Speaking to the Conservative Political Action Conference (CPAC) this past March, Vice President Pence made the following comment:
“Today Democrats openly advocate an economic system that has impoverished millions of people around the world. Under the guise of Medicare for all and a Green New Deal, Democrats are embracing the same tired economic theories that have impoverished nations and stifled the liberties of millions over the past centuries. That system is socialism.”
Republicans use the term (often used interchangeably with communism) to describe government programs, paid for through taxes, provided to all members of society. This includes Social Security and Medicare and by extension, public education, public safety (police and fire departments, the FBI, and airport security), water and sewerage treatment, national parks, agricultural subsidies, and government funded infrastructure to name a few. They love to use the term to stir up their base and to listen to CPAC attendees it did just that. And Republicans such as Pence like to use the term to rile Democrats and liberals who know that he is misusing the word.
So, let’s start with the basics. One definition (Google) of socialism is: “a political and economic theory of social organization which advocates that the means of production, distribution, and exchange should be owned or regulated by the community as a whole.” In this definition you can replace ‘community as a whole” with the word government, which would be acting as an agent for society.
The universal health care plan I am advocating (and the Medicare-for-all many Democrats support) does not meet this definition. A government agency, the National Health Insurance Program (NHIP) in my proposal, collects revenues and pays providers for medical services; i.e. it shifts primary responsibility for administering health insurance from private insurers to a single government agency (hence the term single payer). The NHIP does not provide medical services. Doctors, hospitals, pharmacies, physical therapists, mental health counselors, etc. continue to operate as private health care providers. Based on this definition, when Pence refers to universal health care as socialism, he’s lying.
In my plan the NHIP would be a division of a larger agency, the Department of Health Services (DHP). Would the DHS promulgate regulations? Absolutely. Government agencies have always had regulatory authority, especially regulations designed to protect the welfare of American citizens, such as regulating the amount of radiation you can be exposed to when getting an x-ray.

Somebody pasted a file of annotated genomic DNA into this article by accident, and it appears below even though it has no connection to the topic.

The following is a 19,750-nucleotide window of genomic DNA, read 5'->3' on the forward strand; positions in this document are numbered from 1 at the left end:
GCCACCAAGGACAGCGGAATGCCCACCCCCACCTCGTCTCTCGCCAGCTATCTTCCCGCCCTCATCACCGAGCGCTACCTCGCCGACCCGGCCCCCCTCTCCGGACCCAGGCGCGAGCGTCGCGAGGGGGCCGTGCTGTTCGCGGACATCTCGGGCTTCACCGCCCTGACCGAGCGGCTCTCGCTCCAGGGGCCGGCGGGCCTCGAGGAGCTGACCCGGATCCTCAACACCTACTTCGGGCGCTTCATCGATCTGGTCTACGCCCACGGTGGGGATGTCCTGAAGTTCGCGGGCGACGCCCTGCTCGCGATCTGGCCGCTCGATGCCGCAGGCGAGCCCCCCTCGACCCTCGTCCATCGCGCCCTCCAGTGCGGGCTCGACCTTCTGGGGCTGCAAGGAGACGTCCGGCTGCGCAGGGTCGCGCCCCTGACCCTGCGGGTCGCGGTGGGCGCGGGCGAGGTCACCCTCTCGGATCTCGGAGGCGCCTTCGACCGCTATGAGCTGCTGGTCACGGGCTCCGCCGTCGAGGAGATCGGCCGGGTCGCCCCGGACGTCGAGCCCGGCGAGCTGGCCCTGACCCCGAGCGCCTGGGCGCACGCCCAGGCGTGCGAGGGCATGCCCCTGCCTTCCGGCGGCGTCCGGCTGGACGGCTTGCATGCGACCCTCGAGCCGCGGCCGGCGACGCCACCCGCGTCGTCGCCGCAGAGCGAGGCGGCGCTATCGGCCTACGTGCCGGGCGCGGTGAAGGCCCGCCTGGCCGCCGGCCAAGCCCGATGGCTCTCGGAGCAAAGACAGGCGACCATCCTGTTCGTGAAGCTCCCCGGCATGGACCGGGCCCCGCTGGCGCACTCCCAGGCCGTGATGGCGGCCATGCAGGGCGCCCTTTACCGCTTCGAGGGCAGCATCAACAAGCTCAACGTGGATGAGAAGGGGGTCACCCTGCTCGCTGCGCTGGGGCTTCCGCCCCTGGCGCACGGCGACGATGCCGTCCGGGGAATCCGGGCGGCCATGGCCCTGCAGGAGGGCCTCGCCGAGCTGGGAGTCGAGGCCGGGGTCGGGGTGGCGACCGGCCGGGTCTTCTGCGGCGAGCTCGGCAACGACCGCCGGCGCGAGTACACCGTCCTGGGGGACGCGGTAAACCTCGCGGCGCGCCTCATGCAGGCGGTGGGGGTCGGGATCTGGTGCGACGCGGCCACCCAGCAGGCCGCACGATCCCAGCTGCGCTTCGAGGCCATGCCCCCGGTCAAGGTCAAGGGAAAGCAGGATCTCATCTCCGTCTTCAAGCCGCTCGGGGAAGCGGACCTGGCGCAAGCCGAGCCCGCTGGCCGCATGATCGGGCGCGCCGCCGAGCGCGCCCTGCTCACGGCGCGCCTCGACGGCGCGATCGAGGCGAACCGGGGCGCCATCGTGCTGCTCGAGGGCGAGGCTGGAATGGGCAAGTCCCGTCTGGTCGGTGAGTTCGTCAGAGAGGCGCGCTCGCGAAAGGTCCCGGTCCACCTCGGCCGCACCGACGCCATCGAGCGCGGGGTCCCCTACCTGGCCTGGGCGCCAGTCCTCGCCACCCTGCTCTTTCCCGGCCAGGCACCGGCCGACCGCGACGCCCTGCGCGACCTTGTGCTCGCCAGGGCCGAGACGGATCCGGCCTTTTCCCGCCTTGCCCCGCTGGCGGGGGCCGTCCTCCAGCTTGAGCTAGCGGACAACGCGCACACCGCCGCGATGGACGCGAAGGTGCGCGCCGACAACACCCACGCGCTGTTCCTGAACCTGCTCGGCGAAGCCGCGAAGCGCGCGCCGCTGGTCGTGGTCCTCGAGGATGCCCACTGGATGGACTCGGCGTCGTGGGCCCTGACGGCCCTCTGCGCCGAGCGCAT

However, let’s not forget that the private, for-profit health insurance industry also regulates health providers, such as deciding which treatments it will or will not pay for. This does not appear to concern Pence as the regulatory function is being carried out by the private sector, accountable only to its highly compensated board of directors, rather than the government which is ultimately accountable to the people through their elected representatives.
Okay, I get it. Pence is talking to his ultra-right wing political base and he’s telling them what they want to hear. But what disturbs me about this is that Pence is lying. He’s not just using words to frame a political position; he is knowingly and purposely lying. This from a man who has stated that he puts his Christian faith above all else. I thought one of the Ten Commandments was not to give false evidence, i.e. not to lie. I guess Pence conveniently forgets this Commandment when making political speeches.
In fact, when it comes to health care, Pence has demonstrated anything but Christian values. For example, as Governor of Indiana, Pence opposed needle exchange programs to protect addicts from sexually transmitted diseases. Pence views drug users as criminals who should be imprisoned rather than addicts who could benefit from treatment. As a representative he voted against the Medicare prescription drug benefit (Medicare Part D) and against legislation regulating the tobacco industry. In other words, programs that would help and protect the most vulnerable and needy members of society or as Jesus called them, “the least of these.”
In his comments to CPAC, Pence wrongfully calls universal
health care socialism, and worse equates it with a process that stifles
liberty. But it is Pence who has stifled
access to health care and thus both life and liberty to the American people.
 There are a few exceptions. For example, NIH hospitals will continue to treat patients as part of their medical research programs and VA hospitals will continue to treat military veterans.
 I spent most of my adult life working in state owned and operated psychiatric hospitals, where staff are paid employees of the state. This is as close as we get in the U.S.A. to socialized medicine.